The introduction of netbooks brought in low-power computing, but it also brought along compact laptops that were easy to carry around. Suddenly, ultra portable notebooks were seen as extremely expensive.

Sony's new compact VAIO S notebooks for those who want less baggage

Sony's new compact VAIO S notebooks for those who want less baggage

People have always wanted light-weight notebooks and it looks like Sony’s new VAIO S series might be offer users just that. They offer better performance and also, an optical drive which netbooks can’t. We’ve received one of the models from this series – VAIO S VPCSB16FG.  

Features

The VAIO S comes with a 13.3-inch display that supports a resolution of 1366×768. The processing power comes an Intel’s Sandy Bridge processor, the Core i5 2520M that’s clocked at 2.50 GHz bundled with 4GB of DDR3 memory. Sony bundled Windows 7 Home Premium on this particular model. There’s also an AMD Radeon HD 6470M graphics solution which should offer good HD playback performance as well as graphics performance sufficient for some gaming.  

External connectivity options include USB 3.0 devices

External connectivity options include USB 3.0 devices

Apart from that, the laptop comes with a USB 3.0 port along with two other USB 2.0 ports. External displays can be connected using the HDMI port or the D-Sub port. Two memory card readers are present on the side. One of the readers is dedicated for SD cards while the other for Sony’s Memorystick cards. There’s an slot hidden under a flap at the bottom of the laptop that is there to allow you to connect an extension battery to the laptop. 

Activity indicators and a switch to turn on wireless connectivity

Activity indicators and a switch to turn on wireless connectivity

There’s a dedicated slider for the wireless connectivity that lets you switch it on or off quickly. One of the other controls is the Stamina-Speed slider which sets the laptop into a more power saving mode and the speed mode offers better performance. LED indicators for the Caps lock and Num Lock are present above the array of keys.  

Build Quality and Design

The back of the laptop has a rough matte finish unlike most other notebooks that come with a clean glossy finish. The same treatment is given to the sides of the noteboook. Overall, the notebook is pretty sturdy.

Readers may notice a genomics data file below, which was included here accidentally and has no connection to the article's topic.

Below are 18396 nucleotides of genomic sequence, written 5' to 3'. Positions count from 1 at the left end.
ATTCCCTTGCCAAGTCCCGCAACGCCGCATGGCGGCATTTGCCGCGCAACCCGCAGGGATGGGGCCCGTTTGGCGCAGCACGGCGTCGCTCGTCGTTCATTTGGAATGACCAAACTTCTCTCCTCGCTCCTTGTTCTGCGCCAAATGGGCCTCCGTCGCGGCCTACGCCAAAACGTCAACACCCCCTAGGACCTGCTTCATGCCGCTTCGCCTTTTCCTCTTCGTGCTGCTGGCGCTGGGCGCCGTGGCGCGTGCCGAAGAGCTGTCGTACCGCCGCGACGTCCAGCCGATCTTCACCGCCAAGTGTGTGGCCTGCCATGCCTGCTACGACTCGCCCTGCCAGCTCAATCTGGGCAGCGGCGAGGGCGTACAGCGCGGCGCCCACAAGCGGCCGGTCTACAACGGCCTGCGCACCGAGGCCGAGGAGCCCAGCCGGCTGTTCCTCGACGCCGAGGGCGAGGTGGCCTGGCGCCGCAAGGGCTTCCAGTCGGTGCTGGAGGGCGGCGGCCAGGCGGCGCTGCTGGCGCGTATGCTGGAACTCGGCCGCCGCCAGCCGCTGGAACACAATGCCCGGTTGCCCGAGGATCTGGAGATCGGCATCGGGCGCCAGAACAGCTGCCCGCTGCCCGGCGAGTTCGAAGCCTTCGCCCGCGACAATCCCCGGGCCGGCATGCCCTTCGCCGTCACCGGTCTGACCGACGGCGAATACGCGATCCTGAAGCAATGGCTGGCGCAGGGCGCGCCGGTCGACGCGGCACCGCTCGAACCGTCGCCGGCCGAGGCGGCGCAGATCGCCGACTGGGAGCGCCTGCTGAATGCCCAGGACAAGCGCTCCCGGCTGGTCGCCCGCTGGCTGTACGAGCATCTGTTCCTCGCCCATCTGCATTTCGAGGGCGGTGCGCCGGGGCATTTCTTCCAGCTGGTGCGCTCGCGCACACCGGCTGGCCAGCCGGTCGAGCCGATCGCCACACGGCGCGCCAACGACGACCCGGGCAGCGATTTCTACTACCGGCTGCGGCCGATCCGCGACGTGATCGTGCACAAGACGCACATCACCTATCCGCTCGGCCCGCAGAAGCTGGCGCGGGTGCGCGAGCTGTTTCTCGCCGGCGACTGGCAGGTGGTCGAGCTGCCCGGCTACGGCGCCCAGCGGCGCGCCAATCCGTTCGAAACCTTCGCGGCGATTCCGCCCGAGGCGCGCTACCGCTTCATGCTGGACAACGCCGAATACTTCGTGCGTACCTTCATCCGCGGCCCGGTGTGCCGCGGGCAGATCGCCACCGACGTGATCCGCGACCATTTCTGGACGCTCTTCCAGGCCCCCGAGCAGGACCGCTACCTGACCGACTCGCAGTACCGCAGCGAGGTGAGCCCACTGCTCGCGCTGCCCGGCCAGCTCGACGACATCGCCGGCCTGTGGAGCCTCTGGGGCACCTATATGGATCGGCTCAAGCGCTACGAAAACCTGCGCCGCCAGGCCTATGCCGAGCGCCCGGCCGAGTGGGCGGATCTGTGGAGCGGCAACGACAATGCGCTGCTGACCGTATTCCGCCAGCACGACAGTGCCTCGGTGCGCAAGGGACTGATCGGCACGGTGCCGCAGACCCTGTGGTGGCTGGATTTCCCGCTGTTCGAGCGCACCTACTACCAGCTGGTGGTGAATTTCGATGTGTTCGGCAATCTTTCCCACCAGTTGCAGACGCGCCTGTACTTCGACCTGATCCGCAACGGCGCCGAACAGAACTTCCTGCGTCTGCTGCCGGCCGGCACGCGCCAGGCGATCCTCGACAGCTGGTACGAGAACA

Something different - a rough matte finished back

Something different – a rough matte finished back

The hinge isn’t very sturdy and it wobbles with the slightest of movements. We weren’t terribly fond of the trackpad and the buttons on it. The clicks are hard to register if you press on the edges of the buttons.  

A decent keyboard layout that's easy to get used to

A decent keyboard layout that's easy to get used to

The keyboard is pretty good fun to use. The isolated keys – chiclet design is easy to use. Key strokes are hardly missed after a while of getting used to it. The layout is pretty spread out and there’s no clustering of keys. Being a 13.3-inch display notebook, it lacks a dedicated numerical pad. The keys don’t feel very sturdy and we noticed some squeaking sounds from some of the keys while using them rather roughly. Although this laptop isn’t designed for gamers, you might not want to go easy on the keys 

Performance

CPU and memory subsystem performance was decent. PCMark Vantage scores were 6771. Video encoding of our standard clip took no more than 1 min 12 seconds, which is pretty good for a notebook. It’s almost twice as fast as a good netbook but a little slower than a decent Core i7 based netbook.

Frame rates in Cinebench R11's OpenGL test was 18.32 fps, which is respectable. Frame rates in Unigine averaged 11.1 at high settings.  One should be able to do some amount of gaming on it at medium and low quality settings. Older games from a couple of years back should run perfectly fine though.

Switch to toggle between performance and power-saving modes

Switch to toggle between performance and power-saving modes

The hard drive performance was average. With a sequential 2GB set of data being written on the drive, we recorded speeds of 37.5 MB/s. In terms of power, it’s a relatively powerful configuration for mainstream desktop application, but not necessarily suitable for gaming or high-end content creation suites.  

Our intensive battery life test ran for 56 minutes, which is slightly below average. The battery test we run does stress the entire system quite a bit, but we’ve seen laptops run for close to an hour and a half.  

A fairly large trackpad, not necessarily the best

A fairly large trackpad, not necessarily the best

The touchpad supports multitouch and gestures, but it’s not the most sensitive and most accurate of trackpads we’ve seen. The viewing angles on the VAIO S are decent. The color rendition is pretty saturated and is great for browsing and watching movies. The contrast levels aren’t as impressive though. The darks appear grey instead of pitch black. Speaker quality is decent but they aren’t really loud.   

Verdict

At Rs. 56,990, it’s not exactly great value for money as far as performance is concerned. It’s design like many of Sony’s other designs are catchy. As you plan on using it as a mobile workhorse, you’re bound to get better performance in the battery-life department for cheaper. There’s a price to pay for slightly higher performance – in terms of money, as well as battery life.

If you’re going to be using this laptop at home or at in office on a powered line, the battery life shouldn’t be an issue and the new VAIO S makes a good buy for anyone looking out a light-weight portable laptop to carry everyday. There are other manufacturers offering solutions at similar prices but few of them include an optical drive solution.

Publish date: May 7, 2011 3:57 pm| Modified date: December 18, 2013 7:46 pm

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